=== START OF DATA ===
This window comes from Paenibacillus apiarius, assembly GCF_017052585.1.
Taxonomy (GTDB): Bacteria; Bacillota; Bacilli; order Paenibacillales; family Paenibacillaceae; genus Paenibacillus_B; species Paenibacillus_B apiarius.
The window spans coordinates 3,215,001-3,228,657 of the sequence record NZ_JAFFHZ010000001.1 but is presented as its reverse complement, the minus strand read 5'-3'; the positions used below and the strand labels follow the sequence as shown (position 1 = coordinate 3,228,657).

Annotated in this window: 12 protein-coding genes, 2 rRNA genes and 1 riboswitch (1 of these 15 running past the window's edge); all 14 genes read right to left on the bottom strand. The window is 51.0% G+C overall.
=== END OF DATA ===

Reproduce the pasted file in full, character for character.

This window comes from Paenibacillus apiarius, assembly GCF_017052585.1.
Taxonomy (GTDB): Bacteria; Bacillota; Bacilli; order Paenibacillales; family Paenibacillaceae; genus Paenibacillus_B; species Paenibacillus_B apiarius.
The window spans coordinates 3,215,001-3,228,657 of the sequence record NZ_JAFFHZ010000001.1 but is presented as its reverse complement, the minus strand read 5'-3'; the positions used below and the strand labels follow the sequence as shown (position 1 = coordinate 3,228,657).

Annotated in this window: 12 protein-coding genes, 2 rRNA genes and 1 riboswitch (1 of these 15 running past the window's edge); all 14 genes read right to left on the bottom strand. The window is 51.0% G+C overall.